He had come to America with his parents when he was 17. His father, a mechanical engineer, had been wooed by a firm he had visited on behalf of his previous employer, and couldn't refuse such a wonderful opportunity.
He was what some might call a drifter, but that would be to paint too harsh of a picture. He was not really a loser, he just never felt very comfortable anywhere and so he kept moving around. Jobs were easy to find if you didn't mind menial work, cooking, cleaning, night shifts. he preferred restaurant work, since that was where the food was.
In the end, we would have to call him a loner. He knew he didn't really fit in very well, and he did not particularly like people. His tendency to share this fact early in his acquaintances tended to keep others at a rather formal distance.
Nothing would hold him where he was, and when he grew bored of a job, or encountered an unpleasantness in the form of a co-worker, neighbor, or landlord who rubbed himt he wrong way, he would simply move along.
He would find someplace to live, the cheaper the better, and half settle into a routine of working and sleeping. Reading was his one true passion. While he was not unattractive, he never seemed to click with the women who did cross his path, and cultural disconnects usually prevented him from pursuing much of a social life which might have yielded more appropriate company.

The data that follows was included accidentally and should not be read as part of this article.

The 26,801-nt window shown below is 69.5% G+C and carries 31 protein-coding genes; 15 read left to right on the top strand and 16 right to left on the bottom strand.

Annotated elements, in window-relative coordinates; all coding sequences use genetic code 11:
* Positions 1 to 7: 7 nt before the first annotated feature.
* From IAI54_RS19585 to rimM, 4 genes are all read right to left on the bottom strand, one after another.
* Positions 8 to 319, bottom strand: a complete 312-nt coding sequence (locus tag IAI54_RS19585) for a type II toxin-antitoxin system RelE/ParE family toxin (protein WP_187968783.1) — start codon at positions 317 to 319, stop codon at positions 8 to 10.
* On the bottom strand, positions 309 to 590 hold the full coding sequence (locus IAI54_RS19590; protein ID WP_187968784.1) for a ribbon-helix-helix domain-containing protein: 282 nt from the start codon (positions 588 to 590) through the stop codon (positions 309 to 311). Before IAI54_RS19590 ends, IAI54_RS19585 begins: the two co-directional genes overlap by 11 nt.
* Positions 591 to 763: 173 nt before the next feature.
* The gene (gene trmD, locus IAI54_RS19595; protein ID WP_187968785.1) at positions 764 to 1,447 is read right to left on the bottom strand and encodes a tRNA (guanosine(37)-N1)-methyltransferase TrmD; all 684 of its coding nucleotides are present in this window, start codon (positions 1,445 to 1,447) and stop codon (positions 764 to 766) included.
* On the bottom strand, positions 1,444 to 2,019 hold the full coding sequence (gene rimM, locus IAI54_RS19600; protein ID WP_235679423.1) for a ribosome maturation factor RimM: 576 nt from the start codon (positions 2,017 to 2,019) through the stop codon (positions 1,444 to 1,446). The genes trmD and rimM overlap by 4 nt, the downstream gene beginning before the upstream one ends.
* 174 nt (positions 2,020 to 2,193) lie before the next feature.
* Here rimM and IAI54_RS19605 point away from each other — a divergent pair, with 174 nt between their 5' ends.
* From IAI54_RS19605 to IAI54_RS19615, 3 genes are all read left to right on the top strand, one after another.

Define his reading list... make it interesting and eclectic.
Define his racial/national background - again, believeable and relatively innocent.
Social - a few bars - light conversation - nothing too intimate, nothing too obnoxious. Basically, an unknown to those around him.
Create, gently at first, and with him as a sympathetic character, some form of "terrorist disaster".
Gradually bring out the "clues" of the case - the skills the villains required, the ways they lived, and their ethnic origins. Slowly make it dawn on the reader that our "hero" fits the profile.
Introduce from the "social" days a character we knew "back when" who turns out to be implicated - a person who might have a slip of paper, a name, a phone number, connecting to our man, by one or two degrees of separation.
Allow him to be "Stranger"-like in that he does not impress anyone in the aftermath with his sympathy or patriotism (although his real thoughts are harmless and peaceful).
He gets caught up in the subsequent dragnet, and his lack of resources, cultural issues, and various circumstantial evidences keep him snared until the people's blood lust is peaking and the authorities make a "round two" villain of him. No matter what happens now, he is not "redeemable," or "rehabilitatable" due to the way his biography has been spread around, his photo published, his character demonised. The authorities must follow through on their accusations in order to justify their treatment of this man.
Gradually the net closes around him and he is executed for treason/terrorism/conspiracy. We, the readers, know all along that he had absolutely nothing to do with the violence...
© Huw Powell